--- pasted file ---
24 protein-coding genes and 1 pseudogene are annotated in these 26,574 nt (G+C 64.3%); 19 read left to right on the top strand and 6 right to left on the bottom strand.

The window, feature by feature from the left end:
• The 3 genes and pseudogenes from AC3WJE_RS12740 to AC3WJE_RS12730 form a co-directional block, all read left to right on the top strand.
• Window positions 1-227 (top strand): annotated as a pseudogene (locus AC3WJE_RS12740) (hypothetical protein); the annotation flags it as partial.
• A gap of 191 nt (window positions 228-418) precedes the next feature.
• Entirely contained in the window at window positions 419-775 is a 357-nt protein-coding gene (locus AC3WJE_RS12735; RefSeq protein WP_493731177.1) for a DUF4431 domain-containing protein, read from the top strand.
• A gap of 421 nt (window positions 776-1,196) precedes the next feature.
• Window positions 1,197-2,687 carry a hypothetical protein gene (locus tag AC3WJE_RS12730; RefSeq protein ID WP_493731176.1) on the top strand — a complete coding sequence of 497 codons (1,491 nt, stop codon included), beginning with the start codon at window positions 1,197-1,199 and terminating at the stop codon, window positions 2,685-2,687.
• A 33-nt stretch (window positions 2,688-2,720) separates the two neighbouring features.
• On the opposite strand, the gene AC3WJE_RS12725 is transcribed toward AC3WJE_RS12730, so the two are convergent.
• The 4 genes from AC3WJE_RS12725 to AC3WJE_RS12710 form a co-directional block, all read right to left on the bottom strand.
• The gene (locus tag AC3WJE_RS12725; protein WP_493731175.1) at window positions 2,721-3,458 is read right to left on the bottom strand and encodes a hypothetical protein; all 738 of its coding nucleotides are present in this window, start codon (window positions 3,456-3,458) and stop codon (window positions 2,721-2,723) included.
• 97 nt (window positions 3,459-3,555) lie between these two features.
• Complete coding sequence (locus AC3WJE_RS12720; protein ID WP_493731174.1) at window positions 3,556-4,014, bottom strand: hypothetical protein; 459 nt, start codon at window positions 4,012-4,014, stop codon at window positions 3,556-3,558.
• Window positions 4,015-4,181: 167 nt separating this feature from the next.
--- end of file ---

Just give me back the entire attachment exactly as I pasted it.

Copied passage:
24 protein-coding genes and 1 pseudogene are annotated in these 26,574 nt (G+C 64.3%); 19 read left to right on the top strand and 6 right to left on the bottom strand.

The window, feature by feature from the left end:
• The 3 genes and pseudogenes from AC3WJE_RS12740 to AC3WJE_RS12730 form a co-directional block, all read left to right on the top strand.
• Window positions 1-227 (top strand): annotated as a pseudogene (locus AC3WJE_RS12740) (hypothetical protein); the annotation flags it as partial.
• A gap of 191 nt (window positions 228-418) precedes the next feature.
• Entirely contained in the window at window positions 419-775 is a 357-nt protein-coding gene (locus AC3WJE_RS12735; RefSeq protein WP_493731177.1) for a DUF4431 domain-containing protein, read from the top strand.
• A gap of 421 nt (window positions 776-1,196) precedes the next feature.
• Window positions 1,197-2,687 carry a hypothetical protein gene (locus tag AC3WJE_RS12730; RefSeq protein ID WP_493731176.1) on the top strand — a complete coding sequence of 497 codons (1,491 nt, stop codon included), beginning with the start codon at window positions 1,197-1,199 and terminating at the stop codon, window positions 2,685-2,687.
• A 33-nt stretch (window positions 2,688-2,720) separates the two neighbouring features.
• On the opposite strand, the gene AC3WJE_RS12725 is transcribed toward AC3WJE_RS12730, so the two are convergent.
• The 4 genes from AC3WJE_RS12725 to AC3WJE_RS12710 form a co-directional block, all read right to left on the bottom strand.
• The gene (locus tag AC3WJE_RS12725; protein WP_493731175.1) at window positions 2,721-3,458 is read right to left on the bottom strand and encodes a hypothetical protein; all 738 of its coding nucleotides are present in this window, start codon (window positions 3,456-3,458) and stop codon (window positions 2,721-2,723) included.
• 97 nt (window positions 3,459-3,555) lie between these two features.
• Complete coding sequence (locus AC3WJE_RS12720; protein ID WP_493731174.1) at window positions 3,556-4,014, bottom strand: hypothetical protein; 459 nt, start codon at window positions 4,012-4,014, stop codon at window positions 3,556-3,558.
• Window positions 4,015-4,181: 167 nt separating this feature from the next.